In which a visitor shows up, O’Brien relies heavily on idioms, and old habits Die Hard.
One of Quark’s Dabo girls is going to Sisko regarding harassment. Already we are far grittier than TNG ever got. Well, maybe that time Worf wanted to kill himself. Anyawy, Quark has put in the Dabo Girl Employment contract that he gets to molest his employees. Sisko is about to march down to the bar and staple Quark’s ears to the counter when a ship comes through the wormhole, so righteous outrage is delayed for a time.
The unexpected ship is a one-man craft, badly damaged, and they tow him into dock in such a way as to try to save the ship. The guy would rather risk death than leave his ship. Reminds me of those guys with the drug cargo.
Dax helpfully points out that this is a first-contact situation, but that the formal procedures may not be helpful. Hopefully, they will still find a way to scan him to see if he is made out of millions of tiny venomous spiders or whatever a bioscan is supposed to reveal. The last thing anyone probably wants is to trade Alpha-quadrant Smallpox for Gamma-quadrant syphilis. Even if we get the better part of that deal, it’s still a terrible deal.
O’Brien goes aboard the ship to offer repair services. Remember, this is the Chief of Operations. Also, the guy isn’t in the cockpit. Or rather, he is, but he’s hiding somewhere. Or cloaked. Guy can cloak. Guy’s name is Tosk. Tosk is a fellow of nervous disposition.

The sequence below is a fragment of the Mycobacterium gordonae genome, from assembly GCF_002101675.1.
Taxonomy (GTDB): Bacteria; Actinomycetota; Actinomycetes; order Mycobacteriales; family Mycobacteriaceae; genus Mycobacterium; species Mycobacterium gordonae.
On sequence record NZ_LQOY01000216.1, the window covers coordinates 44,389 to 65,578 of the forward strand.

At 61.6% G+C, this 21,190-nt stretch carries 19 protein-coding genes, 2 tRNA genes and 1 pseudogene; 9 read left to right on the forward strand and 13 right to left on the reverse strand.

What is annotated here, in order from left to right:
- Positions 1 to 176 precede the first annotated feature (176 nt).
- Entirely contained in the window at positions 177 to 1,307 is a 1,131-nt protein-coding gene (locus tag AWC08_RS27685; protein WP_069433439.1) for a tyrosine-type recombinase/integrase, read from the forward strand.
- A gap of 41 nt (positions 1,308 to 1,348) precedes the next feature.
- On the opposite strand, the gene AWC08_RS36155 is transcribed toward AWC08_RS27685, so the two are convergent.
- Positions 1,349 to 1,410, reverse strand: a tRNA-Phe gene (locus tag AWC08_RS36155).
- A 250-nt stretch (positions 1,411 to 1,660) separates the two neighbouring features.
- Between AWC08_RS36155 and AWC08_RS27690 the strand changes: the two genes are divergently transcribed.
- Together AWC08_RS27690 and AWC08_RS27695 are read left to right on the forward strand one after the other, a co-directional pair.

Deep Space Nine has a security sensor in the airlock. It flashes blue and sounds an alarm, but doesn’t throw up a force field or anything. Nearby is Bashir’s clinic – I suppose it would be clever of them to bring the unknown alien into the docking bay right next to the clinic so Bashir can examine – hey, no wait, where are you going?
Deep Space Nine’s average traffic is 5-6 ships a week, but Tosk informs O’Brien that other ships will detect the Federation traffic through the wormhole and come looking. He seems… stunned… when O’Brien indicates that they want more ships to come through. Almost as if there’s something dangerous on the other side.
Tosk only sleeps for 17 minutes per wakefulness cycle and stores food like a camel. O’brien constantly uses idioms that a newcomer couldn’t possibly be expected to understand. The Deep Space Nine computer has yet to have any fun security mods like ‘not immediately showing unregistered visitors where the armory is.’ Or ‘sending a warning to Odo when someone’s first query to the computer is the location of the Armory.’ Although to be fair, the Armory is, at least, locked.
O’Brien apprises Sisko of the nature of the damage. Tosk’s ship was clearly attacked, but until they know more, O’Brien is just going to keep repairing the ship and learning Tosk’s name for things like ramscoops and plasma. Ramscoops are easily replaceable by replicator.
Tosk’s world has very little luxury. Tosk’s world has nothing resembling a bar and gambling hall. In fact, he claims to have no vices that Quark could possibly exploits. He doesn’t even want a fantasy adventure in the holosuites, because he lives the greatest adventure. One which he refuses to talk about.